Apple wins injunction against Motorola slide-to-unlock phones

Apple, once again, has secured another injunction against an Android manufacturer. This time, a repeat performance from Motorola, and specifically a 'slide-to-unlock' patent.

Apple has secured a permanent injunction against Motorola over phones that implement a 'slide-to-unlock' feature in Germany.

The case could result in Apple demanding that the smartphone giant, which was recently given the go-ahead to be acquired by Google for $12.5 billion by the European and U.S. authorities, take out the feature in its Android phones in the region.

Not only would that be a tricky task, it's likely to affect worldwide users, as it's easier to remove and replace the feature completely on a global level than in one country.

The case initially focused on three separate applications of this patent. One was ruled out because it was deemed outside of Apple's reach.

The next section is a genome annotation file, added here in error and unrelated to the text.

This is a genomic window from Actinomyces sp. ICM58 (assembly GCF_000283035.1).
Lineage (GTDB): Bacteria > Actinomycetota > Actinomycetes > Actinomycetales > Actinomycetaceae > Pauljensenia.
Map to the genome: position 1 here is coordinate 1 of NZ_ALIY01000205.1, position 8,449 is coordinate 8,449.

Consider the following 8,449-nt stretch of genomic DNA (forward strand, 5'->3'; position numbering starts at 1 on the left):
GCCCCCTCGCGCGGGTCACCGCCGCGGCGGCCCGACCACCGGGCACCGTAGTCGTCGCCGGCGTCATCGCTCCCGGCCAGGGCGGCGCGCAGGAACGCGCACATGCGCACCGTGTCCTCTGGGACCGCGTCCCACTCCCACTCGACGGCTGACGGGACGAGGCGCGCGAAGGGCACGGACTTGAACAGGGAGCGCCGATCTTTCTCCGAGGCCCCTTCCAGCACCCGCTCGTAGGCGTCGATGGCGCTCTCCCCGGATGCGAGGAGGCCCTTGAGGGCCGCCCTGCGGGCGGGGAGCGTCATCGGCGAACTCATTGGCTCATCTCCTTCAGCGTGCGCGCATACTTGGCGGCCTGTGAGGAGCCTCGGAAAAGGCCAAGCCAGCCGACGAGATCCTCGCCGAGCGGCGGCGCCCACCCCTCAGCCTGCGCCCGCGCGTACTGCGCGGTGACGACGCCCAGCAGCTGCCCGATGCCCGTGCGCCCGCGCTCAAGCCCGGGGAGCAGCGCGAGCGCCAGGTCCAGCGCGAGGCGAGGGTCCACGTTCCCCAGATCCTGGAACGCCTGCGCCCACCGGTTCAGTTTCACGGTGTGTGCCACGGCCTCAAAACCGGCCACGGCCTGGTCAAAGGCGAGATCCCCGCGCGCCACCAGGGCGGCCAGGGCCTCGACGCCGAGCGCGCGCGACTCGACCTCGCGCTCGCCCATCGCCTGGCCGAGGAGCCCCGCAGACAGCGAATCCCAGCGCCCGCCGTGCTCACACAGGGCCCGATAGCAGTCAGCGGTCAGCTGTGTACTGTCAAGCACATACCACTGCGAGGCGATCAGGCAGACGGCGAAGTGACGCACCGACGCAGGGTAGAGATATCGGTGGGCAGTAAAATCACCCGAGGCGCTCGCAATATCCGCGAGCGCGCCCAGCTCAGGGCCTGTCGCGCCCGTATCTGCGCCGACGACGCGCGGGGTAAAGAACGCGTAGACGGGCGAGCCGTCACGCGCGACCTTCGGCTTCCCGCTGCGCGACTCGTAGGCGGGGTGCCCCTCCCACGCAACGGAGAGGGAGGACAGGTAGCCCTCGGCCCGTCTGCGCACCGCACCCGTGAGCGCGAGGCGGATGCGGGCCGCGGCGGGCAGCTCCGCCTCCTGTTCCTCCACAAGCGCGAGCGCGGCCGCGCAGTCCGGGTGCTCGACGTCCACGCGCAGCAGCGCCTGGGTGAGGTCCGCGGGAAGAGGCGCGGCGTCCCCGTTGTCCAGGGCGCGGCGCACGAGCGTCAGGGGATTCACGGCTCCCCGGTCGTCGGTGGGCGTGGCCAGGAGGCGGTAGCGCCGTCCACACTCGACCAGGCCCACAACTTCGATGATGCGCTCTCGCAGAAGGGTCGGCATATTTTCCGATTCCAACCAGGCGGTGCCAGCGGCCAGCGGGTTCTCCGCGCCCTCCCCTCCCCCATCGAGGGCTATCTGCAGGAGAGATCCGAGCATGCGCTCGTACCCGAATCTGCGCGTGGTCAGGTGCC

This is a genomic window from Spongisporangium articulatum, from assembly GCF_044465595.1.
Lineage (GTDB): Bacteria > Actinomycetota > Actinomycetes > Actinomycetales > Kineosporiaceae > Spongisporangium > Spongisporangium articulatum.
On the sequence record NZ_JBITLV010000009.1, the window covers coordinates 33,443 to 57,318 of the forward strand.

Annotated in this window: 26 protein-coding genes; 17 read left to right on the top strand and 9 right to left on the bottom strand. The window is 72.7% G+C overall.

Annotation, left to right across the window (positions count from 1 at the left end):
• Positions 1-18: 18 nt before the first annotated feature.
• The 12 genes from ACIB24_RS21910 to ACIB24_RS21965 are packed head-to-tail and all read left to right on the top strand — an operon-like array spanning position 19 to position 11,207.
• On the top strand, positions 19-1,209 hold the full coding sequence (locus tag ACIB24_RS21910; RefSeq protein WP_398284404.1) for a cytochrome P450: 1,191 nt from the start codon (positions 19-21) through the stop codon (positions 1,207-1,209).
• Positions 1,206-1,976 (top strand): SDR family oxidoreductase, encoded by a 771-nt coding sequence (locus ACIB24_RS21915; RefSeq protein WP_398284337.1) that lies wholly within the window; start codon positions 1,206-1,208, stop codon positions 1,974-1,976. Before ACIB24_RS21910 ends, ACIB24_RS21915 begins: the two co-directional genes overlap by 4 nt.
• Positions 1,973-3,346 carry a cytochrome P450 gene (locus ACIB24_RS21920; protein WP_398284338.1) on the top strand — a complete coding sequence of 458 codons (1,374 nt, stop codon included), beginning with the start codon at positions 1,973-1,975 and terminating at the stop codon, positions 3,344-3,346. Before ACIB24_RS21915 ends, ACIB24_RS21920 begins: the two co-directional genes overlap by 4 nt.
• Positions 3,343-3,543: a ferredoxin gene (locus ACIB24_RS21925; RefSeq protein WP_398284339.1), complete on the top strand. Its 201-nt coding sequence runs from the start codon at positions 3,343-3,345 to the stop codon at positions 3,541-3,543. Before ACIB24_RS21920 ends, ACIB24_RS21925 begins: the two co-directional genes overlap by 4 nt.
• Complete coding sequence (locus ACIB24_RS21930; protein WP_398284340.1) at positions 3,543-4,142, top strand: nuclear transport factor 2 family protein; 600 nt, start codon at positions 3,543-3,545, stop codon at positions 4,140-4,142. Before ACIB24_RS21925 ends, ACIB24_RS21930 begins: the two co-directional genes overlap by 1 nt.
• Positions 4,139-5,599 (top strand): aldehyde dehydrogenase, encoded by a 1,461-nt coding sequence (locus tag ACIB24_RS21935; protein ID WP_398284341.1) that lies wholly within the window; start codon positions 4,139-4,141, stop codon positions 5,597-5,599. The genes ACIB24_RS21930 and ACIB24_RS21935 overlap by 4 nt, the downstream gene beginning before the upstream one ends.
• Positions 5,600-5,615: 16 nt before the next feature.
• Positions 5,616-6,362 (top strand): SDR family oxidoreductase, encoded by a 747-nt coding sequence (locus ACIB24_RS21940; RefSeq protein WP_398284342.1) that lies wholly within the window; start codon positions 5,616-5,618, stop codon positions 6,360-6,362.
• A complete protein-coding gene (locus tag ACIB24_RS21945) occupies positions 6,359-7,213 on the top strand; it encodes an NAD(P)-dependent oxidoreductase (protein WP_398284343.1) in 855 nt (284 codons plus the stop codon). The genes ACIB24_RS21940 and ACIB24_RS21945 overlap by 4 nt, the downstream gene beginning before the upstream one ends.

But others are probably waiting for other patent suits to come from this, as almost every other Android device, including HTC and Samsung --- like they need any more hassle from Cupertino --- has a similar slide-to-unlock feature.

FOSS Patents author Florian Mueller, who attended the court hearing today, said: It's a safe assumption that Motorola will appeal this decision," adding: "This is largely a win for Apple that will result in a noticeable degradation of the user experience of Motorola's products."

"Apple is asserting the same patent as well as a related utility model against Samsung in Mannheim, and can always bring claims against more Android device makers in this jurisdiction. Today's ruling is significant bad news for Android at large, and Google."

Apple has not yet said if it would or not ask Motorola to remove the feature. Apple did not wish to comment at the time of writing.

Update: A Motorola spokesperson said: ""Motorola has implemented a new design for the feature. Therefore, we expect no impact on current supply or future sales." As if we didn't see that coming.

Image source: Alex E. Proimos/Flickr.